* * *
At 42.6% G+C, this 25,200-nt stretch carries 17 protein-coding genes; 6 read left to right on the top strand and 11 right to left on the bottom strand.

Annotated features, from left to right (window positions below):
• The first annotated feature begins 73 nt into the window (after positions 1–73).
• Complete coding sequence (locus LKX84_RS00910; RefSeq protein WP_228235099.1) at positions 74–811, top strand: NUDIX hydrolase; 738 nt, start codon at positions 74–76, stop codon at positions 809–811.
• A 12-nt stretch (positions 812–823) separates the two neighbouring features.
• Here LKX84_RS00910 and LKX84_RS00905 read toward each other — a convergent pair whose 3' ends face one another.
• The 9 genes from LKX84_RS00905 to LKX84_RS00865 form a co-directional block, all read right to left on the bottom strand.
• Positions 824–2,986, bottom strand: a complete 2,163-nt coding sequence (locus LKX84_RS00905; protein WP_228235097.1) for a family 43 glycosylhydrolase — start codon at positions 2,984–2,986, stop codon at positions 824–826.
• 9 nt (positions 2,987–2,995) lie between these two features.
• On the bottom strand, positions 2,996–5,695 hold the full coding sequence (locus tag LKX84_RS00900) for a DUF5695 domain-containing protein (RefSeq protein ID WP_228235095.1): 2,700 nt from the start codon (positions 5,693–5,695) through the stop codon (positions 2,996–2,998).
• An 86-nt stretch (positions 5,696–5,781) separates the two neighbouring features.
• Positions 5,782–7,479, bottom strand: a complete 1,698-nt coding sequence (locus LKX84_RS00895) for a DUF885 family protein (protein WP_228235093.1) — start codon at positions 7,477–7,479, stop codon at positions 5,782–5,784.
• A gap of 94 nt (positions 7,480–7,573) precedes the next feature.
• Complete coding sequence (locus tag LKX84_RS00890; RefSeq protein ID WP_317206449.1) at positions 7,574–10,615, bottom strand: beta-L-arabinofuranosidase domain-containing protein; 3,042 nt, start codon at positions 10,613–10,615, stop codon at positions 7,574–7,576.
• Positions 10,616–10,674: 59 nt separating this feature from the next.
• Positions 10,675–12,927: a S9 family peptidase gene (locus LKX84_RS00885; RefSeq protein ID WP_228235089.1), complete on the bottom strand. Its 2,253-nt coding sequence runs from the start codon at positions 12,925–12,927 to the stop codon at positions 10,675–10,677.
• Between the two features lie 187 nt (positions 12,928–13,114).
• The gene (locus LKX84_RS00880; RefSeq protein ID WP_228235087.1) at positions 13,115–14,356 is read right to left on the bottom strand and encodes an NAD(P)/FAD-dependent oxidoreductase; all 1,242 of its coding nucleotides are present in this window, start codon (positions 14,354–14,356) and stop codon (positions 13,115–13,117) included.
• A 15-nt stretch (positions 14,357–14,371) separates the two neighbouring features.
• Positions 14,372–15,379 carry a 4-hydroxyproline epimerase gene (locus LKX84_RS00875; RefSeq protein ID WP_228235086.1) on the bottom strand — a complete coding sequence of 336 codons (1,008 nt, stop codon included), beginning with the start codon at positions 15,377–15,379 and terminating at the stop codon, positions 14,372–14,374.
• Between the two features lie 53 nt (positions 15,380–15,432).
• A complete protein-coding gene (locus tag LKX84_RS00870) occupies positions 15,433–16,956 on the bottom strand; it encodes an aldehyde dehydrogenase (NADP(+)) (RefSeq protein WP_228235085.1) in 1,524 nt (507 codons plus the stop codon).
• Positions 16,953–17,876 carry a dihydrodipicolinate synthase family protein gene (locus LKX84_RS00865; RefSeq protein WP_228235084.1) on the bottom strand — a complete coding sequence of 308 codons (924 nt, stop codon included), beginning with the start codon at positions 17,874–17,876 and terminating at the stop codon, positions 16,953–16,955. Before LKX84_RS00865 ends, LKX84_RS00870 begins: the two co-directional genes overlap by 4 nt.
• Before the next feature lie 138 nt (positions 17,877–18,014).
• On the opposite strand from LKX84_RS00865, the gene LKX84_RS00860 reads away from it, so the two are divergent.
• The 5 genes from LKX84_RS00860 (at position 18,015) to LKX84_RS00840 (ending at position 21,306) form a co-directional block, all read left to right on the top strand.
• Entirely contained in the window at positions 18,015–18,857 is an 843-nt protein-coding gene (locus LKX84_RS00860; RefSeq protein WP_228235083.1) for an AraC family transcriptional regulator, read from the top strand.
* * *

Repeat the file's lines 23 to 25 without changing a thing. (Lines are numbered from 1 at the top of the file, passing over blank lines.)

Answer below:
• Positions 16,953–17,876 carry a dihydrodipicolinate synthase family protein gene (locus LKX84_RS00865; RefSeq protein WP_228235084.1) on the bottom strand — a complete coding sequence of 308 codons (924 nt, stop codon included), beginning with the start codon at positions 17,874–17,876 and terminating at the stop codon, positions 16,953–16,955. Before LKX84_RS00865 ends, LKX84_RS00870 begins: the two co-directional genes overlap by 4 nt.
• Before the next feature lie 138 nt (positions 17,877–18,014).
• On the opposite strand from LKX84_RS00865, the gene LKX84_RS00860 reads away from it, so the two are divergent.